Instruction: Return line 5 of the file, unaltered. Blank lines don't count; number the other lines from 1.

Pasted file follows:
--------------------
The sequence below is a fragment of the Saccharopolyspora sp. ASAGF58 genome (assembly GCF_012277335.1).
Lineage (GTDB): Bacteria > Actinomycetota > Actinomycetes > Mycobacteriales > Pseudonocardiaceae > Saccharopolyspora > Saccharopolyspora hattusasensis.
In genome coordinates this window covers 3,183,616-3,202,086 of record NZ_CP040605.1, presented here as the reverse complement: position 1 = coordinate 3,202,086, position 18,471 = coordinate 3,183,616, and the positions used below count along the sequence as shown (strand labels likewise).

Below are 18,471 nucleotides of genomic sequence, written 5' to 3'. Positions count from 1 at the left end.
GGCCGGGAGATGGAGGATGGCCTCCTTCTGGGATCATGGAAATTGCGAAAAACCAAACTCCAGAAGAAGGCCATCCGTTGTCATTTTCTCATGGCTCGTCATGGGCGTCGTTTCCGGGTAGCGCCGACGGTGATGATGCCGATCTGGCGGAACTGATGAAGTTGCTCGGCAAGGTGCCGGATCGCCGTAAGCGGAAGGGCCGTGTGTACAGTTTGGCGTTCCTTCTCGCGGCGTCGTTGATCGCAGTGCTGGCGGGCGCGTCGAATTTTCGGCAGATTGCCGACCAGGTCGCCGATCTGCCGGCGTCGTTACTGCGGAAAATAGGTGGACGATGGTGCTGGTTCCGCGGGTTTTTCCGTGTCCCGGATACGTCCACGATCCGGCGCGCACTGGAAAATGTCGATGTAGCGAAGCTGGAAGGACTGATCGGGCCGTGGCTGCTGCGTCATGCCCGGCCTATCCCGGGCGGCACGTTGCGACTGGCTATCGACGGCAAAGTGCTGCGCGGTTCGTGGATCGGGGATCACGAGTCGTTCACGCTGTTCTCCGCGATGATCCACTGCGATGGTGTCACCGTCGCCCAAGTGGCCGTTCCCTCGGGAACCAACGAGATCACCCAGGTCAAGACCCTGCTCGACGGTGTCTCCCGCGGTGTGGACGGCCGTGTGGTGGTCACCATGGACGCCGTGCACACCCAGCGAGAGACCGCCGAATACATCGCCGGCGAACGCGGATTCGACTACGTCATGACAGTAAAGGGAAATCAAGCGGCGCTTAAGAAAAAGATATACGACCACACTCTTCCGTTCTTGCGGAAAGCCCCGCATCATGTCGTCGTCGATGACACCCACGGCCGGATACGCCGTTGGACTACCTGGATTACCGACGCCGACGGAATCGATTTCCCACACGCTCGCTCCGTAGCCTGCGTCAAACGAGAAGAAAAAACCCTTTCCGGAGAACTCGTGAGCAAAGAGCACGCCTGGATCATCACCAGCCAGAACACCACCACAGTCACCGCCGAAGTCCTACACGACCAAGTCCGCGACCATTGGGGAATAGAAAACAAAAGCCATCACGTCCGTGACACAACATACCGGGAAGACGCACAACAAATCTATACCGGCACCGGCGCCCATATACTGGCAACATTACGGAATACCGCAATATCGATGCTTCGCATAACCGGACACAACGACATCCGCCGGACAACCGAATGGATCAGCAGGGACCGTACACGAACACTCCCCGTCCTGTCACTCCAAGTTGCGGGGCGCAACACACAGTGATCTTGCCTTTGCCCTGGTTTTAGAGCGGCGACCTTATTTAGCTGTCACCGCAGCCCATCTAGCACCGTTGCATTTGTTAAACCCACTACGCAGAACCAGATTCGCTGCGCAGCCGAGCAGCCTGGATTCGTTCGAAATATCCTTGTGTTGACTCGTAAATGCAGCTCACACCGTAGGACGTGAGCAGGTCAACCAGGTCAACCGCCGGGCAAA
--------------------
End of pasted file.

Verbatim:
GGCCGGGAGATGGAGGATGGCCTCCTTCTGGGATCATGGAAATTGCGAAAAACCAAACTCCAGAAGAAGGCCATCCGTTGTCATTTTCTCATGGCTCGTCATGGGCGTCGTTTCCGGGTAGCGCCGACGGTGATGATGCCGATCTGGCGGAACTGATGAAGTTGCTCGGCAAGGTGCCGGATCGCCGTAAGCGGAAGGGCCGTGTGTACAGTTTGGCGTTCCTTCTCGCGGCGTCGTTGATCGCAGTGCTGGCGGGCGCGTCGAATTTTCGGCAGATTGCCGACCAGGTCGCCGATCTGCCGGCGTCGTTACTGCGGAAAATAGGTGGACGATGGTGCTGGTTCCGCGGGTTTTTCCGTGTCCCGGATACGTCCACGATCCGGCGCGCACTGGAAAATGTCGATGTAGCGAAGCTGGAAGGACTGATCGGGCCGTGGCTGCTGCGTCATGCCCGGCCTATCCCGGGCGGCACGTTGCGACTGGCTATCGACGGCAAAGTGCTGCGCGGTTCGTGGATCGGGGATCACGAGTCGTTCACGCTGTTCTCCGCGATGATCCACTGCGATGGTGTCACCGTCGCCCAAGTGGCCGTTCCCTCGGGAACCAACGAGATCACCCAGGTCAAGACCCTGCTCGACGGTGTCTCCCGCGGTGTGGACGGCCGTGTGGTGGTCACCATGGACGCCGTGCACACCCAGCGAGAGACCGCCGAATACATCGCCGGCGAACGCGGATTCGACTACGTCATGACAGTAAAGGGAAATCAAGCGGCGCTTAAGAAAAAGATATACGACCACACTCTTCCGTTCTTGCGGAAAGCCCCGCATCATGTCGTCGTCGATGACACCCACGGCCGGATACGCCGTTGGACTACCTGGATTACCGACGCCGACGGAATCGATTTCCCACACGCTCGCTCCGTAGCCTGCGTCAAACGAGAAGAAAAAACCCTTTCCGGAGAACTCGTGAGCAAAGAGCACGCCTGGATCATCACCAGCCAGAACACCACCACAGTCACCGCCGAAGTCCTACACGACCAAGTCCGCGACCATTGGGGAATAGAAAACAAAAGCCATCACGTCCGTGACACAACATACCGGGAAGACGCACAACAAATCTATACCGGCACCGGCGCCCATATACTGGCAACATTACGGAATACCGCAATATCGATGCTTCGCATAACCGGACACAACGACATCCGCCGGACAACCGAATGGATCAGCAGGGACCGTACACGAACACTCCCCGTCCTGTCACTCCAAGTTGCGGGGCGCAACACACAGTGATCTTGCCTTTGCCCTGGTTTTAGAGCGGCGACCTTATTTAGCTGTCACCGCAGCCCATCTAGCACCGTTGCATTTGTTAAACCCACTACGCAGAACCAGATTCGCTGCGCAGCCGAGCAGCCTGGATTCGTTCGAAATATCCTTGTGTTGACTCGTAAATGCAGCTCACACCGTAGGACGTGAGCAGGTCAACCAGGTCAACCGCCGGGCAAA